The internet is for everybody. That is something every developer should intrinsically understand as they write code. You can never take for granted that you know how a user will interact with what you are building. ADA compliance should be more than just meeting a government requirement. It should be about giving your users the best experience possible.
Most of the basic rules for ADA compliance fall into three categories.
- HTML structure
- Color Contrast
- Additional Enhancements
The good news is that ADA best practices for writing HTML match up pretty well with general best practices and really well with SEO best practices. Web crawlers and screen readers both need well-structured content that can be read by a machine.
Header, footer, section, nav, aside, and many other semantic tags help to give structure to your page. They tell machines what each piece of content is doing on your page. If a vision impaired user wants to quickly get to your navigation, a screen reader should find that in a
Tags like and have been replaced with and because they better describe what they are being used for. “Bold” only implies a visual change, while “Strong” implies a level of importance. Same with “Italic” vs “Emphasis”. Your code should describe itself as much as possible.
To a lot of developers, headings are just quick ways to show a different visual text style, but they also denote a structure to your content. A <h1> should always be the first heading used on your page and it should be followed an <h2>. Screen readers will tell users what heading level they are on, so jumping from an <h2> to an <h1> becomes confusing and inhibits their ability to quickly scan through a site.
Since visually impaired users can’t scan website content with their eyes, they do so by tabbing between links and headings. Because of this, the context around a link can often be lost if you use generic phrases like “click here” or “read more” as your link text.
It is also important to limit repeating the same link in the same area of a page. If you have both an image and a title linking to an article, try to make that one link instead of two. That will help take away the need for the user to listen to redundant information as they are tabbing through links.
Color contrast is one of the more overlooked aspects of ADA compliance. For existing sites, it can be very difficult to go back and change all of the colors on a site to meet the requirements. For new sites, it severely limits your design opportunities.
The contrast ratio required currently is 4.5 to 1 for standard sized text and 3 to 1 for text over 14pt. There are tools online that can help you test those color contrast ratios https://contrast-ratio.com/.
Text in images also needs to meet the color contrast requirements, so don’t forget to check all of your graphics and logos.
There are many additional enhancements you can and should add to your site to help improve the experience impaired visitors have on your site.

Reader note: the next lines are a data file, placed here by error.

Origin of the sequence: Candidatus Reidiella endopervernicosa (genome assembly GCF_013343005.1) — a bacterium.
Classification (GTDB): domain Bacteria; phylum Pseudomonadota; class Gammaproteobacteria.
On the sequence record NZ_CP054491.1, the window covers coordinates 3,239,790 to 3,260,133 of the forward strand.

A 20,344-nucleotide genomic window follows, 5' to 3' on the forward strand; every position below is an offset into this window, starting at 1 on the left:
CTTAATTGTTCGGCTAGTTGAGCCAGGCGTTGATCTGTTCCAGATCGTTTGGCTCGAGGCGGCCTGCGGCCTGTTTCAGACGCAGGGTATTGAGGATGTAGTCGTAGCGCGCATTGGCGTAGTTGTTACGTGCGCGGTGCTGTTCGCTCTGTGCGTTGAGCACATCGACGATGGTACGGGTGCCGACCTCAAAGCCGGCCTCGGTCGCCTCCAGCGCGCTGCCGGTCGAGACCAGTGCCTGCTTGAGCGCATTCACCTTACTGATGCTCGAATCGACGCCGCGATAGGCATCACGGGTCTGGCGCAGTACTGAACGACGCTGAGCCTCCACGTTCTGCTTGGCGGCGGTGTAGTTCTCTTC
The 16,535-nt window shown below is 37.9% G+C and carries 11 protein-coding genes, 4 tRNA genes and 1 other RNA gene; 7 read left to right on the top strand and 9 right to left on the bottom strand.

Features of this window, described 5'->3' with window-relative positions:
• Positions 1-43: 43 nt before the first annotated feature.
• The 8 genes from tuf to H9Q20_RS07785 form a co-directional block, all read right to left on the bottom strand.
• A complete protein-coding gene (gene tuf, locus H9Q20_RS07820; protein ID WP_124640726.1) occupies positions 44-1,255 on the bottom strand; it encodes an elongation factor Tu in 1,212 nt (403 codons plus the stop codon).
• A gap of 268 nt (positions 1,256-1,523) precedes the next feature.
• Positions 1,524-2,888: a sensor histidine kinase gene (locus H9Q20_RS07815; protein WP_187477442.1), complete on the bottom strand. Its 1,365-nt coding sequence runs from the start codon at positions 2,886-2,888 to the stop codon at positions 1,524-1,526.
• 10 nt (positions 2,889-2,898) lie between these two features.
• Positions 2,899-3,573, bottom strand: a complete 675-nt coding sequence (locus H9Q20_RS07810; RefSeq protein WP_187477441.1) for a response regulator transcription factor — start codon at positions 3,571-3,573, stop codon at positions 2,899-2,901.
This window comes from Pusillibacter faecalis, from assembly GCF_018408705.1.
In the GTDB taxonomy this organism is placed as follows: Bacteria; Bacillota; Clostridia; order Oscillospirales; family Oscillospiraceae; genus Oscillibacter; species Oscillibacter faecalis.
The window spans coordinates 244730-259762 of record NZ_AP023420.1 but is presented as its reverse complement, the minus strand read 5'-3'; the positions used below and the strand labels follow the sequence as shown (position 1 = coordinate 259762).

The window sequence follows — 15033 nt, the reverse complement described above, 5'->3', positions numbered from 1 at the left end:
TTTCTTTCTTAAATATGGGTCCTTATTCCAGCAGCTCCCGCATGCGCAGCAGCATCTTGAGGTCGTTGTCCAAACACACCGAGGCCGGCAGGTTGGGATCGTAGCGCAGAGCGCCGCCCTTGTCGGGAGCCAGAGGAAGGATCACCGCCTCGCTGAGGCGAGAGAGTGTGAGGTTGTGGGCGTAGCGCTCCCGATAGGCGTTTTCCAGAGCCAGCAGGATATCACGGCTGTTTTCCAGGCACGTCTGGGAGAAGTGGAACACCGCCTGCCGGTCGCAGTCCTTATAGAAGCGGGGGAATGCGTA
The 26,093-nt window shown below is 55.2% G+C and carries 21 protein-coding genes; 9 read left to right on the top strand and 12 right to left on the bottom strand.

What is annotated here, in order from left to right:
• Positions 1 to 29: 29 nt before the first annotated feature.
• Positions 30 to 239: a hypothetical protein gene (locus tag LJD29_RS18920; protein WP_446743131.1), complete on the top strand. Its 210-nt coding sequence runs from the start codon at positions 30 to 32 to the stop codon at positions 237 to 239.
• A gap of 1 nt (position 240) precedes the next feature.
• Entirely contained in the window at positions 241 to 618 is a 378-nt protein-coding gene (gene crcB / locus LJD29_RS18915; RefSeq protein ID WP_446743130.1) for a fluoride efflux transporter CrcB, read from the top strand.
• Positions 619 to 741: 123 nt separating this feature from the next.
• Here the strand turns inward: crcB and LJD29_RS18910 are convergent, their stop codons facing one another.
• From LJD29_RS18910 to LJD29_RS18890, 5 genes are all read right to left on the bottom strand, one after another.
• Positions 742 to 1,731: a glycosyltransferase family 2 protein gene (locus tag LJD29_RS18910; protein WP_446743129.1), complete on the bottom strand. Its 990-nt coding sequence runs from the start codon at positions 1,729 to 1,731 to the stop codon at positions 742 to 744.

Skip to Content Links
Since screen readers start each page at the very first element in your sites body, it is very helpful to give users a way to skip past all of your header content. Make Skip to main content the first element on the page and hide it using absolute positioning.
Tab Indexing and Reading Order
Since CSS allows you to move around elements and change the order that things are displayed in, it is important to pay attention to the order of your elements in the actual code. The tabindex attribute can be used to force a specific tab order but can be troublesome to maintain, so be careful. It also allows you to remove an element from the tab order by setting it to tabindex=”-1”.
Aria Attributes are a set of attributes that allow you to add additional accessibility features where it is not possible through standard HTML. There are three main types of features you can use aria for: Roles, Properties, and States.
Roles allow you to define what an element on your page is or what it does. Semantic HTML takes care of a lot of this for you, but sometimes you will want to add some additional information by using descriptors such as role=”search” or role=”banner”.
These define the properties of an element. Aria-label, for example, can be used to define a string that labels the current element. Aria-controls is used to identify whose contents or presence are controlled by the current element. There are many more properties available, but they all can be used to add specific information for visually impaired users https://www.w3.org/WAI/PF/aria-1.1/states_and_properties.
States are special properties that define the current conditions of elements. Aria-disabled can be used to say if a form input is disabled or not. Aria-hidden can be used to hide an element from screen readers. As with properties, there are many different state attributes you can set to help give additional information to your users.
The most important part of ADA compliance is testing. There are so many rules and requirements that it is easy to miss something during development. The WAVE tool provided by WebAIM is the most common tool used for testing compliance. They even have a handy Chrome extension that can quickly let you test any page you are working on.
Additional testing can be done by installing an actual screen reader. This is a good way to understand why these rules are important and what the actual user experience on your website is like for visually impaired users.
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